Silver Age (1750–1808)
Mestiza of Cartagena de Indias
by Antonio Rodríguez Onofre, circa 1799.
Criollo of Cartagena de Indias
by Antonio Rodríguez Onofre, circa 1796.
In 1762, Antonio de Arebalo published his Defense Plan, the Report on the estate of defense on the avenues of Cartagena de Indias. This engineer continued the work to make Cartagena impregnable, including the construction from 1771 to 1778, of an 3400 yards long underwater
jetty across the Bocagrande called the Escollera. Arebalo had earlier completed San Fernando, and the fort-battery of San Jose in 1759, then added El Angel San Rafael on El Horno hill as added protection across the Bocachica.
After Vernon, what is called the 'Silver Age' of the city (1750–1808) began. This time was one of permanent expansion of the existing buildings, massive immigration from all the other cities of the
Viceroyalty, increase of the economic and political power of the city and a population growth spurt not equaled since that time. Political power that was already shifting from
Bogotá to the coast completed its relocation, and the Viceroys decided to reside in Cartagena permanently. The inhabitants of the city were the richest of the colony, the
aristocracy erected noble houses on their lands to form great estates, libraries and printing establishments were opened, and the first café in New Granada was even established. The good times of steady progress and advancement in the second half of the 18th century came to an abrupt end in 1808 with the general crisis of the Spanish Empire that came from the
Mutiny of Aranjuez and all its consequences.
Among the censuses of the 18th century was the special Census of 1778, imposed by the governor of the time, D.
Juan de Torrezar Diaz Pimienta – later
Viceroy of New Granada – by order of the
Marquis of Ensenada, Minister of Finance – so that he would be provided numbers for his
Catastro tax project, which imposed a universal property tax he believed would contribute to the economy while at the same time increasing royal revenues dramatically. The Census of 1778, besides having significance for economic history, is interesting because each house had to be described in detail and its occupants enumerated, making the census an important tool
 The census revealed what Ensenada had hoped. However, his enemies in the court convinced King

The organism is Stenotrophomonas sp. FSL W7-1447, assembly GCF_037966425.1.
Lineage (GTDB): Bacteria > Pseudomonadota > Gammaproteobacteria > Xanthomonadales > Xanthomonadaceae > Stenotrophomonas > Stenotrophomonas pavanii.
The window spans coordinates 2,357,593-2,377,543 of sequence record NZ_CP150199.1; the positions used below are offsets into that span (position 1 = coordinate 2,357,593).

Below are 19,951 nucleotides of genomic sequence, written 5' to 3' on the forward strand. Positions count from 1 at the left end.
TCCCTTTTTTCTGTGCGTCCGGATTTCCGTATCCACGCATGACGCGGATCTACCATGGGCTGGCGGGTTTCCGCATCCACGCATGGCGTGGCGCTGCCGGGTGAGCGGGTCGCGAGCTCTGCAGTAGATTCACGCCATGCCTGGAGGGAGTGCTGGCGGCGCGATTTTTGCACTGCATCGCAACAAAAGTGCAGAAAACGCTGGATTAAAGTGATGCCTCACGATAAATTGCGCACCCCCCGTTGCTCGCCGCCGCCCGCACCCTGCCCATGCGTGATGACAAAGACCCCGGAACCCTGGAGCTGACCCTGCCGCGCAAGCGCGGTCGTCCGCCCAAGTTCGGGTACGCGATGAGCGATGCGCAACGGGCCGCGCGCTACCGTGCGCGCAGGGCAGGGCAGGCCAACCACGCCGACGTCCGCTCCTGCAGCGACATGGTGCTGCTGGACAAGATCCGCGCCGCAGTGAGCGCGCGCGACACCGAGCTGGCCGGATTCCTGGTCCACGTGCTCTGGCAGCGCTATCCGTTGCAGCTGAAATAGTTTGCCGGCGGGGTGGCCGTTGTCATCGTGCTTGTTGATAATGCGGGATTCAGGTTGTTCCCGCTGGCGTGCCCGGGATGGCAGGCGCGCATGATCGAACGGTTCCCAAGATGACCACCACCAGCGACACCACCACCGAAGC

Charles III to oppose the tax plan.
1811 to the 21st century
Postal showing the Dock of los Pegasos and the Torre del Reloj Público, in Cartagena de Indias, circa 1910.
For more than 275 years, Cartagena was under Spanish rule. With
Napoleon's imprisonment of
Charles IV and
Ferdinand VII, and the start of the
Peninsular War, the
Latin American wars of independence soon followed. In Cartagena, on 4 June 1810, Royal Commissioner
Antonio Villavicencio and the Cartagena City Council banished the Spanish Governor Francisco de Montes on suspicions of being an accomplice of the Napoleon. A Supreme Junta was formed, along with two political parties, one led by
Jose Maria Garcia de Toledo representing the aristocrats, and a second led by Gabriel and German Piñeres representing the common people of Getsemani. Finally on 11 November, a Declaration of Independence was signed proclaiming "a free state, sovereign and independent of all domination and servitude to any power on Earth".
Spain's reaction was to send a "pacifying expedition" under the command of
Pablo Morillo, The Pacifier, and Pascual de Enrile, which included 59 ships, and 10,612 men. The city was placed under siege on 22 August 1815. The city was defended by 3000 men, 360 cannons, and 8 ships plus ancillary small watercraft, under the command of Manuel del Castillo y Rada and Juan N. Enslava. However, by that time, the city was under the rule of the Garcia de Toledo Party, having exiled German and Gabriel Pineres, and
Simon Bolivar. By 5 December, about 300 people per day died from hunger or disease, forcing 2000 to flee on vessels provided by the French
mercenary Louis Aury. By that time, 6000 had died. Morillo, in retaliation after entering the city, shot nine of the rebel leaders on 24 February 1816, at what is now known as the Camellon de los Martires. These included
José María García de Toledo and Manuel del Castillo y Rada.
Finally, a patriot army led by General
Mariano Montilla, supported by Admiral
José Prudencio Padilla, laid siege to the city from August 1820 until October 1821. A key engagement was the destruction of almost all of the royalist ships anchored on Getsemani Island on 24 June 1821. After Governor Gabriel Torres surrendered, Simon Bolivar the Liberator, bestowed the title "Heroic City" onto Cartagena. The Liberator spent 18 days in the city from 20–28 July 1827, staying in the Government Palace in Proclamation Square and the guest of a banquet hosted by Jose Padilla at his residence on Calle Larga.